Originally posted by AThousandYoung
I'm a TA in such a class. These questions got me.
1) Are teeth made of cells?
2) Is there pigment in tree bark making it brown?
3) Why don't animal cells have cell walls? (I have an idea, but am not sure).
4) Are there blood vessels in bones (e.g. in the marrow)?
5) If you break a piece of celery or a carrot in half, do you rupture cells (vs. breaking cells apart from one another)?
6) Why do starving people have big bellies?
1. Yes, so are bones, so is every part of our bodies.
2. Yes, the pigment makes the bark brown. However, this is not "melanin" that makes our skin brown or tan. The "brown" is just a color. Whatever "the pigment", it's the coloring substance.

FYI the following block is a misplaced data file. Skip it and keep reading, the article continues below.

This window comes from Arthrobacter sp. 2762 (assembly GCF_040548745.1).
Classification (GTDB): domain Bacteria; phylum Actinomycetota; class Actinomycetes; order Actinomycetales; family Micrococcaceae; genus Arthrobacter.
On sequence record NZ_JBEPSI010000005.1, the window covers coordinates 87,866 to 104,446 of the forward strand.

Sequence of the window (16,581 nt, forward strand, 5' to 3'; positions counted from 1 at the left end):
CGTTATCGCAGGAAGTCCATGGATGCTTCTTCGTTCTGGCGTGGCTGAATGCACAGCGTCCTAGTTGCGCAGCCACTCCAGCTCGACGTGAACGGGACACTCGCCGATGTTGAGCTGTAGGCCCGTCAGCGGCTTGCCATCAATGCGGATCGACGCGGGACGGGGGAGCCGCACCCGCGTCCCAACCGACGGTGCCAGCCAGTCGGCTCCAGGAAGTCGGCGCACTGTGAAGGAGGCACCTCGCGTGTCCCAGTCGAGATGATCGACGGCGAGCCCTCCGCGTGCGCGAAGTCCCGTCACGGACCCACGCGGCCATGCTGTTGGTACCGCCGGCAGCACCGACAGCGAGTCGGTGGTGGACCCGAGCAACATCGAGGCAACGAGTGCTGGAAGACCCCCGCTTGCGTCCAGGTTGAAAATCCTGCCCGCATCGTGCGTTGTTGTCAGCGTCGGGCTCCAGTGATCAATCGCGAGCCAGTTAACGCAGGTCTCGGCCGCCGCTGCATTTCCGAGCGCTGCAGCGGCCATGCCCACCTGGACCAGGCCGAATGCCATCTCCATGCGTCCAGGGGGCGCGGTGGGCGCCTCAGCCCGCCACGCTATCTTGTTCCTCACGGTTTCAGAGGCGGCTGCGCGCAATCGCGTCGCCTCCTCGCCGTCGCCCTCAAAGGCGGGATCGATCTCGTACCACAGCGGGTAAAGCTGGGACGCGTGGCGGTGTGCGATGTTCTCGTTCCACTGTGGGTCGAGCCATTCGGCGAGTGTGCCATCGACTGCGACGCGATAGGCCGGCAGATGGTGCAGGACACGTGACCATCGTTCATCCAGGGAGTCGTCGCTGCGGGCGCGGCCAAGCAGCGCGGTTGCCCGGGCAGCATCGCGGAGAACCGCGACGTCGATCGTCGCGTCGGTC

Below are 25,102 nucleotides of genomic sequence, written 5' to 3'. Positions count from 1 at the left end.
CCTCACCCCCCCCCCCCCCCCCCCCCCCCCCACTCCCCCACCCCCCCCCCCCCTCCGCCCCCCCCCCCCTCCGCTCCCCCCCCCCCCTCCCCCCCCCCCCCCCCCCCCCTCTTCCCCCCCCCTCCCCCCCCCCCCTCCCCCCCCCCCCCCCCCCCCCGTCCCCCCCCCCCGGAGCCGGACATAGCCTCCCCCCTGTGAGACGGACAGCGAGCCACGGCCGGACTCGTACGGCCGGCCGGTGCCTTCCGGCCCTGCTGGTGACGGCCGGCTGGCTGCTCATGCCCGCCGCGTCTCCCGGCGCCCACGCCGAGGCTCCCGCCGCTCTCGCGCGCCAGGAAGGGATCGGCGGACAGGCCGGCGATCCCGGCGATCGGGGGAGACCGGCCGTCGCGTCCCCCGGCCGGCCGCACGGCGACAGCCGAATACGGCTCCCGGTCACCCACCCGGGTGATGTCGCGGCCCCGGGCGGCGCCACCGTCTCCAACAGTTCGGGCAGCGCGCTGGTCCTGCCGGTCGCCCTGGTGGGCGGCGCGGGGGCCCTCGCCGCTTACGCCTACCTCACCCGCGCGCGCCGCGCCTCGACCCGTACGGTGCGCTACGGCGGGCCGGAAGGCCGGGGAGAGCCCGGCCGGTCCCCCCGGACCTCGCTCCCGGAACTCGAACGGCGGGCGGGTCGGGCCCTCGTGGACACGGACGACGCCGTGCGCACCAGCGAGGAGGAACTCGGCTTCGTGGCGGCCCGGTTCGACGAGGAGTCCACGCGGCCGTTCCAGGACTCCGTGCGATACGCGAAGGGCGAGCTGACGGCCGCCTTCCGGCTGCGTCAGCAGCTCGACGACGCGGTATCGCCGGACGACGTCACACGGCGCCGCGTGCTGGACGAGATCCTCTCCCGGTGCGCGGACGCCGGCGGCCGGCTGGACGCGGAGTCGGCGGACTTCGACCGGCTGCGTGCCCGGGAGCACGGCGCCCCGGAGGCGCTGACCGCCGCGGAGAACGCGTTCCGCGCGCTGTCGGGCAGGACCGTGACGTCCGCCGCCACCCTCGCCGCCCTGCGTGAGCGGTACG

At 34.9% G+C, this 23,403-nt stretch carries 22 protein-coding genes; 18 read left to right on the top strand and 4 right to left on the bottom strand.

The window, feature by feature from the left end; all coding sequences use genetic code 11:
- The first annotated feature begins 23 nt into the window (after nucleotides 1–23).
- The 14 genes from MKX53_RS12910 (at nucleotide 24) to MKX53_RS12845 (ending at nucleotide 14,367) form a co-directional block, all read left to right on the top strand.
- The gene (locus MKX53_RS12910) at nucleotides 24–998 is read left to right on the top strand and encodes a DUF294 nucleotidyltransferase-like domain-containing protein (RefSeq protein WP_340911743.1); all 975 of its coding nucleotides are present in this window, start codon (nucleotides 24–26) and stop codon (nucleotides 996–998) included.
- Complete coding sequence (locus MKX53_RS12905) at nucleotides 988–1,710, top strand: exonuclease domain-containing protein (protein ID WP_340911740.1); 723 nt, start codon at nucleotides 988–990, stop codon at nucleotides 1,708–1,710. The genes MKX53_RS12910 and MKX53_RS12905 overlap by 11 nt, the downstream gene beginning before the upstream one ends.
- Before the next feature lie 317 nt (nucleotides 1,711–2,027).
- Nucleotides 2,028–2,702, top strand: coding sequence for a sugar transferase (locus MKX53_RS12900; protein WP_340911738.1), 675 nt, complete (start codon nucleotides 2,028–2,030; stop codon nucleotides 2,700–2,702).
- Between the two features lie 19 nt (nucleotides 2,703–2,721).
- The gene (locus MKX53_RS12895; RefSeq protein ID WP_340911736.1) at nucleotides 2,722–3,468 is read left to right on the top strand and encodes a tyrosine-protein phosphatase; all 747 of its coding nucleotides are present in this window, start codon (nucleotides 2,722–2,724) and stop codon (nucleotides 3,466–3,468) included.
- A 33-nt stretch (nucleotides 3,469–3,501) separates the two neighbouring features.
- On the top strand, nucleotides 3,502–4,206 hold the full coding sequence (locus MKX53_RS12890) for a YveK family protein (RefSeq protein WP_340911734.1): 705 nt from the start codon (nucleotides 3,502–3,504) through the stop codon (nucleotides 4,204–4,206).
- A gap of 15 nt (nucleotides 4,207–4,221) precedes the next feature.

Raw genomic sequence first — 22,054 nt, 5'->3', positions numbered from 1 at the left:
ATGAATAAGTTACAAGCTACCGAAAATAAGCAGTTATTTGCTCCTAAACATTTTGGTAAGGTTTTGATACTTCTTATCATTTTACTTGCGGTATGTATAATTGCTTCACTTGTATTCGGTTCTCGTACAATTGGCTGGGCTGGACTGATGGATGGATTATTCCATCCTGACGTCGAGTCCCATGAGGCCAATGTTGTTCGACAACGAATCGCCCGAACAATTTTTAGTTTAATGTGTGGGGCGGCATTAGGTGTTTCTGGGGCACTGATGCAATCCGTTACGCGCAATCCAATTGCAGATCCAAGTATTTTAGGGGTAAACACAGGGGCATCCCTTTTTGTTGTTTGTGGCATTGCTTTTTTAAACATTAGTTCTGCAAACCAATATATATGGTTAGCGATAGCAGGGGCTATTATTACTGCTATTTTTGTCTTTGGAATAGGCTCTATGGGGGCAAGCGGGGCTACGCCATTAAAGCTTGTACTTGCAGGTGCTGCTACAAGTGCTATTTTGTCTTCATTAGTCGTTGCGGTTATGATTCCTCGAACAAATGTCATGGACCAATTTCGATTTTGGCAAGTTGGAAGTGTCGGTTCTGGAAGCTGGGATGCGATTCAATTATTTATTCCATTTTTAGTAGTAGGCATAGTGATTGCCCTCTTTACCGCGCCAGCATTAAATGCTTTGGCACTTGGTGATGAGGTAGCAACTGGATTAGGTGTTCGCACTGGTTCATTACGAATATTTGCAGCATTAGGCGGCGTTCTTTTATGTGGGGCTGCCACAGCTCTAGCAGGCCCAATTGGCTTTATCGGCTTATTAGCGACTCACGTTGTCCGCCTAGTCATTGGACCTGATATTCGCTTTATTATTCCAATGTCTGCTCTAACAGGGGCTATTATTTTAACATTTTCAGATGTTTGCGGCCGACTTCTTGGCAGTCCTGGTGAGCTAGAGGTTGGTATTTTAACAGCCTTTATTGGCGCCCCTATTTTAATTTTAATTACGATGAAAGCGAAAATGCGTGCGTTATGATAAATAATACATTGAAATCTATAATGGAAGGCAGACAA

3. Plant cells have walls. Animal cells have "membranes." Think of it this way: Plants are immobile (in the animal sense), and the "structure" benefits them. Animals "move." There are many more fundamental biochemical principles involved. These are 7th grade answers.
4. Yes, there are blood vessels in bones. In fact, if a doctor or a nurse or a paramedic cannot put a needle into a vein, they can insert one into the bone - right into the marrow - and give fluids into the veins that way.
5. A few celery cells will break, sure. Just like a swift kick in the bum kills a few muscle cells. Not enough to matter.
6. Starving people have big bellies from gas bloating, or poor nutrition, bad nutrition balance. A big belly is not a sign of health. Those starving people have underdeveloped other parts of their bodies.
Caveat: All of these answers are just off the top of my head. I don't have a clue if i'm right or wrong, except on a few of them . .like the bones and cells.